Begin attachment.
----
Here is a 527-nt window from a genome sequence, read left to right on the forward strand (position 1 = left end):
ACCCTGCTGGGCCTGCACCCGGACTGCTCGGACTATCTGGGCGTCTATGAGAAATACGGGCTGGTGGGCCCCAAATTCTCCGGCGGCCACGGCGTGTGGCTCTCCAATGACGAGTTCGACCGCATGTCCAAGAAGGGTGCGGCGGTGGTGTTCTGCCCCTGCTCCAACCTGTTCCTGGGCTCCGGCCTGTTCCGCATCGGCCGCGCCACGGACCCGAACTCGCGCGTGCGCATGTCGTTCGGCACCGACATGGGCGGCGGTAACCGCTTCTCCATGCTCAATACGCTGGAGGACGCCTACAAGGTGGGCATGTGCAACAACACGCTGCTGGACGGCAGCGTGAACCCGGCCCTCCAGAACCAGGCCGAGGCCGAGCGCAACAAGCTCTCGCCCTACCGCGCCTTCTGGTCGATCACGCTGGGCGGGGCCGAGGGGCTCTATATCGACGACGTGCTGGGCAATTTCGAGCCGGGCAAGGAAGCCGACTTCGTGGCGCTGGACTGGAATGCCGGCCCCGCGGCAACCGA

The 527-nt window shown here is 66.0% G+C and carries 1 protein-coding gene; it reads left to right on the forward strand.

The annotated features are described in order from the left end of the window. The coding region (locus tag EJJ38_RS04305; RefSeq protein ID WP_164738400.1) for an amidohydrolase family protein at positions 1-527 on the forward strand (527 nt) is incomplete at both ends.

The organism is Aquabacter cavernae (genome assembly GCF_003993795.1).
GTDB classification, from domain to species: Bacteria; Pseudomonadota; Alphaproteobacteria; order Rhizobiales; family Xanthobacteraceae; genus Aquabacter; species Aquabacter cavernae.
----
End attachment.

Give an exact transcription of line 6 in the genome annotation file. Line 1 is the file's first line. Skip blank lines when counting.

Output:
GTDB classification, from domain to species: Bacteria; Pseudomonadota; Alphaproteobacteria; order Rhizobiales; family Xanthobacteraceae; genus Aquabacter; species Aquabacter cavernae.